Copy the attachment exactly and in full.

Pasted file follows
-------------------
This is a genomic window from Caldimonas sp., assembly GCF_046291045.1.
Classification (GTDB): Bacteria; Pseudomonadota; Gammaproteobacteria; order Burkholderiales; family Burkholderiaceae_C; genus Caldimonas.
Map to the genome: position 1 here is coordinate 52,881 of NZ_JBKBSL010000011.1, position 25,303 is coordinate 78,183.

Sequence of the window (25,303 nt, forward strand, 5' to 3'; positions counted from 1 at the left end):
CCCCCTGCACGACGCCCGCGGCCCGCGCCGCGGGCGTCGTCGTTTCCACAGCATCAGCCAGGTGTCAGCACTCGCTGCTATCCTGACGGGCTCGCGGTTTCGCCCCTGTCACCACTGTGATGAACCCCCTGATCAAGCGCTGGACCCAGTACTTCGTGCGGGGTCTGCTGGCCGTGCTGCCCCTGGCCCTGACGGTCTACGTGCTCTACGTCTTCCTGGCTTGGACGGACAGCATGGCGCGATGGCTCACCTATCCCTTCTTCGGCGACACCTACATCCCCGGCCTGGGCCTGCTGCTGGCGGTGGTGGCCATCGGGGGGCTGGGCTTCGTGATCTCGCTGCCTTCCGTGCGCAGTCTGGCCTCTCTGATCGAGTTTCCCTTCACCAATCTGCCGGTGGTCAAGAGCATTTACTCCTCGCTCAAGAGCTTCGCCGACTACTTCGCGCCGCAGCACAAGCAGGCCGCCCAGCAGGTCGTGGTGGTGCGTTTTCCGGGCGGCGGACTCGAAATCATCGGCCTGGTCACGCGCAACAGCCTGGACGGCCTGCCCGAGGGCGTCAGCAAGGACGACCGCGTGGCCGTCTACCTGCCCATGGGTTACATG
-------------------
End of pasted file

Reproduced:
This is a genomic window from Caldimonas sp., assembly GCF_046291045.1.
Classification (GTDB): Bacteria; Pseudomonadota; Gammaproteobacteria; order Burkholderiales; family Burkholderiaceae_C; genus Caldimonas.
Map to the genome: position 1 here is coordinate 52,881 of NZ_JBKBSL010000011.1, position 25,303 is coordinate 78,183.

Sequence of the window (25,303 nt, forward strand, 5' to 3'; positions counted from 1 at the left end):
CCCCCTGCACGACGCCCGCGGCCCGCGCCGCGGGCGTCGTCGTTTCCACAGCATCAGCCAGGTGTCAGCACTCGCTGCTATCCTGACGGGCTCGCGGTTTCGCCCCTGTCACCACTGTGATGAACCCCCTGATCAAGCGCTGGACCCAGTACTTCGTGCGGGGTCTGCTGGCCGTGCTGCCCCTGGCCCTGACGGTCTACGTGCTCTACGTCTTCCTGGCTTGGACGGACAGCATGGCGCGATGGCTCACCTATCCCTTCTTCGGCGACACCTACATCCCCGGCCTGGGCCTGCTGCTGGCGGTGGTGGCCATCGGGGGGCTGGGCTTCGTGATCTCGCTGCCTTCCGTGCGCAGTCTGGCCTCTCTGATCGAGTTTCCCTTCACCAATCTGCCGGTGGTCAAGAGCATTTACTCCTCGCTCAAGAGCTTCGCCGACTACTTCGCGCCGCAGCACAAGCAGGCCGCCCAGCAGGTCGTGGTGGTGCGTTTTCCGGGCGGCGGACTCGAAATCATCGGCCTGGTCACGCGCAACAGCCTGGACGGCCTGCCCGAGGGCGTCAGCAAGGACGACCGCGTGGCCGTCTACCTGCCCATGGGTTACATG